Tracy K. Smith:  Well, I think that believing in language – in the ability of words to bring even an imagined reality into being – is a big part of what it means to write poetry.  If something like an idea or a belief is capable of being imagined or even described, then the possibility that it will be acted upon becomes much more likely.  I think that many of my poems are attempts to take myself up on that premise, to step into conversation with voices and events that require me to decide something:  what do I believe is right?   What is the more subtle or subjective view of this situation?  What must I challenge myself to understand?  And what, if spoken, will require me to hold myself to a better standard of being or believing?  In terms of wanting to hold the world or letting it go, I personally am earnest enough to want to hold it. And I think most people who aren’t radical fundamentalists of one variety or another feel the same way.  I’d even wager that the radicals believe they are trying to save the world for something.

MK:  Of course, what I love about Life On Mars is how otherworldly it is and yet how direct it is, too, about life on earth.  You make the universe as intimate as love for a father.  Everyday life, common knowledge, aside for a moment, where do you think your attraction come from to those things we can’t see, something like God, and the imaginary life?

TKS:  I wrote the bulk of the book in the wake of my father’s death, and while I was pregnant with my daughter.  So those unknowns felt very present and very urgent for me.  I needed to figure out where I believed my father had gone and what he had become a part of, and so approaching the page really became a matter of attempting to describe or create a version of that world that would allow me to move through my private grief to something else.  But even beyond my own private experience, I think it’s quite natural to use versions of what we know or have experienced as the framework for imagining what we cannot know, and what we have not yet experienced.  That’s why metaphor exists.

MK:  The book also is full of sweeping gestures but it’s also smaller, meditative.  And it feels metaphysical as well.  You can write a poem like “Life on Mars” and then something pared down like “The Good Life”.  Is there such a thing as something too big to write about?  Too small?

TKS:  Well, I obviously don’t think so!  I hope that in both cases, concrete particulars save the poem from feeling too abstract and too inconsequential.  My belief is that they create the sense of a real space or a real encounter to be entered into and felt.  And I think that the desire for feeling is a large part of what attracts many of us to poems.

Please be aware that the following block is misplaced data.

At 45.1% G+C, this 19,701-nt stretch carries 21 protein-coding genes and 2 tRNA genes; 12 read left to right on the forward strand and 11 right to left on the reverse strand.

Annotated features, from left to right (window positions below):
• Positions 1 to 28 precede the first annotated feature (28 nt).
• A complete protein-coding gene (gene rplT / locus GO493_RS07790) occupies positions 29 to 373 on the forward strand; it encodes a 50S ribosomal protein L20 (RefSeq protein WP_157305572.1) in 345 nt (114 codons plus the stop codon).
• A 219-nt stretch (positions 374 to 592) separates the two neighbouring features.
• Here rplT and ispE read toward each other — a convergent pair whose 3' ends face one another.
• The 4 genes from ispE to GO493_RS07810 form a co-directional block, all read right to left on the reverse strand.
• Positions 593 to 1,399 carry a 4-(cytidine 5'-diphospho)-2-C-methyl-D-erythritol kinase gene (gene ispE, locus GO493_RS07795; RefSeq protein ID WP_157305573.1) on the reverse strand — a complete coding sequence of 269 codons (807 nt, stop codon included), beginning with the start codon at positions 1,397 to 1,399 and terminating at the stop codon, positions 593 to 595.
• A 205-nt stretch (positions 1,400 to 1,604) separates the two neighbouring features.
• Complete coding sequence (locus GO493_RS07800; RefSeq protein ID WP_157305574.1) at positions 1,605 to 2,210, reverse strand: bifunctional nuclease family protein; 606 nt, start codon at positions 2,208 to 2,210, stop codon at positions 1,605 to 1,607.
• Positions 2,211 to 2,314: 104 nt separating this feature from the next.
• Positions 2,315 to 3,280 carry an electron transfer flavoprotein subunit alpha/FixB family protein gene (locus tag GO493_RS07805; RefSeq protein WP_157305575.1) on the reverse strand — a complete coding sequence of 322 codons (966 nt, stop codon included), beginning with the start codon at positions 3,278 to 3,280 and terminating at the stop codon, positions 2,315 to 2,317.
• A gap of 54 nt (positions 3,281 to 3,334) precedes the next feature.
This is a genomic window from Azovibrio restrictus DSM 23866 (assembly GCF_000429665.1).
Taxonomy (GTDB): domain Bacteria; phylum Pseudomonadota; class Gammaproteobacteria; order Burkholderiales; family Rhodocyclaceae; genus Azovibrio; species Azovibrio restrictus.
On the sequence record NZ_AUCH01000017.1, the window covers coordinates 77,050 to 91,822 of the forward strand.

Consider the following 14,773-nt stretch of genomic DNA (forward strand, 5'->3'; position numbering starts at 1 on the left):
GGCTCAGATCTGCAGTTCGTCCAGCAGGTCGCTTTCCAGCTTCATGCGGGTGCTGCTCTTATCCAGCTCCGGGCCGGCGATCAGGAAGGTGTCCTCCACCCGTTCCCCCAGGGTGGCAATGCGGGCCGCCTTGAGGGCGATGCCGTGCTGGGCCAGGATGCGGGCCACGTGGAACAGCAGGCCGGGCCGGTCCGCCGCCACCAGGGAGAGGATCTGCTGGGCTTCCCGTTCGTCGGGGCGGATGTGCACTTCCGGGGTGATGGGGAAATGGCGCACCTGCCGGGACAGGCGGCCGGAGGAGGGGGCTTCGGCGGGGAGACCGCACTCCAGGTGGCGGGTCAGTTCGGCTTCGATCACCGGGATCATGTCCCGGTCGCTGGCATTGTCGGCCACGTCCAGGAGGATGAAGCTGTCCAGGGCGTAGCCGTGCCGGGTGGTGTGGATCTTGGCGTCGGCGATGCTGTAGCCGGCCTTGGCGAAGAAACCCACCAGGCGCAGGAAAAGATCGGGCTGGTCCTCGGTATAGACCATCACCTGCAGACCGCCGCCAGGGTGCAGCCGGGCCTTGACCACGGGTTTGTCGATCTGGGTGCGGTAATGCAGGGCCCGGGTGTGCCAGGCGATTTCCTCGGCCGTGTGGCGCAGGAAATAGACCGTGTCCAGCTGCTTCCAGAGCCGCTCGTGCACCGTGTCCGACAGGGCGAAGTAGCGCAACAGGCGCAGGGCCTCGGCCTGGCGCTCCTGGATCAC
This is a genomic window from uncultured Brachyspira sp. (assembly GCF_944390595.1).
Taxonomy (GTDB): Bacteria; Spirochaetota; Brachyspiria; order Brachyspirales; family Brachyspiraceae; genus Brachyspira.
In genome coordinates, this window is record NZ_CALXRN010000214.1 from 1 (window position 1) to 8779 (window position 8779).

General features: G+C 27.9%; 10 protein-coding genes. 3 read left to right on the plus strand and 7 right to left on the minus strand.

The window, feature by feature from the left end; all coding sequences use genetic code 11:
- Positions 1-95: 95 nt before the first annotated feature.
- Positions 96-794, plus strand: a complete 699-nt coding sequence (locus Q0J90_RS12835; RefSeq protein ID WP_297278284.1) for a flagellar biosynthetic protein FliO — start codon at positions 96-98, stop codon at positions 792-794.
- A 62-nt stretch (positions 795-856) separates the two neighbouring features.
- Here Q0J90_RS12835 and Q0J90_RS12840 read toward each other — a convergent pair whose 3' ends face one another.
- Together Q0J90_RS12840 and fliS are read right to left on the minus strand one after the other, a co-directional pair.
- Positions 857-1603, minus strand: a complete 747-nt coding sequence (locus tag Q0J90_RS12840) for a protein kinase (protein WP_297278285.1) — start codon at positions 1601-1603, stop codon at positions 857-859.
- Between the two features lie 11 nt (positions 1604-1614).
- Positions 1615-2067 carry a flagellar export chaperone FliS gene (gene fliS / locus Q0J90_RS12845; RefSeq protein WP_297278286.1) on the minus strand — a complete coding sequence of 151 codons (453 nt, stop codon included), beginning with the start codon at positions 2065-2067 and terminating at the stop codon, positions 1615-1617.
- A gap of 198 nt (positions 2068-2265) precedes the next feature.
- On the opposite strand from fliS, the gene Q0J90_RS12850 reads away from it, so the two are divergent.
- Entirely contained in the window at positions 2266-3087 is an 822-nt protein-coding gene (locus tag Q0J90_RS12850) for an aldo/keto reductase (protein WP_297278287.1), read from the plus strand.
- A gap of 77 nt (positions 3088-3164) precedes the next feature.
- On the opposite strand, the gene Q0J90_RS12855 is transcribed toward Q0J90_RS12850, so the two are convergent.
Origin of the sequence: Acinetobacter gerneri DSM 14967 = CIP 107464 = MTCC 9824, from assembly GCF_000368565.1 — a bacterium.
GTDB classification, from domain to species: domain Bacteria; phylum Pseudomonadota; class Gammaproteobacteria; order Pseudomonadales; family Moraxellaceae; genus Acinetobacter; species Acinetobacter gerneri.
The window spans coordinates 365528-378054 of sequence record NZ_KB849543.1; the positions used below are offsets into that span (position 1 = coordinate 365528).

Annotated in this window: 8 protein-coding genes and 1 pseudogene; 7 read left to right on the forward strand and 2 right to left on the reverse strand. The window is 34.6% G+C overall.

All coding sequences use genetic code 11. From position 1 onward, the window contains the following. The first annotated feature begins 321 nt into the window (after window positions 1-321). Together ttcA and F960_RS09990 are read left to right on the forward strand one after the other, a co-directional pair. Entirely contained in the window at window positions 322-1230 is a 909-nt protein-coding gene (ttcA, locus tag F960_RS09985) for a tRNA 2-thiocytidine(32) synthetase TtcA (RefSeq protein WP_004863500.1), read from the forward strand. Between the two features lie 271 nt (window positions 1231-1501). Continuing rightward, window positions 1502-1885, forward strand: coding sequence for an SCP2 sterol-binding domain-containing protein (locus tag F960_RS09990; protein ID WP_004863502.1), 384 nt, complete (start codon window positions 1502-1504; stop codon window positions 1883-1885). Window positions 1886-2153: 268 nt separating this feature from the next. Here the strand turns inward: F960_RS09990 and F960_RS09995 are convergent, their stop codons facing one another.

MK:  The tone of the book is so sweet – and I don’t mean that in a syrupy or condescending way at all – but I was struck by how instead of dread about thecontemporary human condition, you seem to have a shining hopefulness about it all.  It made me think that writing – even if the going is dark – is actually a joyful act for you.  Is it?

TKS:  I don’t know how hopeful I feel in real life.  And I think that some of the poems linger in a dark or unresolved place.  “Ransom” is an example of a brief poem that doesn’t try to fix anything, and that registers dissatisfaction with the kind of pat solution that has been posited for a complex problem like that of piracy.  And “Life on Mars” doesn’t really emerge into the light, though perhaps it implies that there is agency at the root of conflict, and therefore the possibility for something better to characterize the ways we as humans relate to one another.  But I will agree that there is also a sense of compassion that the book is trying to envision.  It was very important for me to step outside of my own sense of right and wrong in the poem “They May Love All that He Has Chosen and Hate All that He Has Rejected” and test out a perspective that felt more distant and comprehending, characterized by the kind of understanding I imagine the dead come into.  It was a very uncomfortable thing to do, but I felt that the poem required it, and I think it taught me something about how I as a citizen might attempt to look at the world.  Joy is a part of my process.  In fact, I’d go so far as to say that poetry, as a practice, necessitates a sense of joy.  It’s exhilarating to come into contact with the things we write into being.  And a real sense of play and abandon – even when we are relying on hard-won technique, and even when the aim is deadly serious.  How often do we get the excuse to stop, think, and then stop thinking altogether and try to listen to what sits behind our outside of our thoughts?  Poets are lucky.

Image from here.”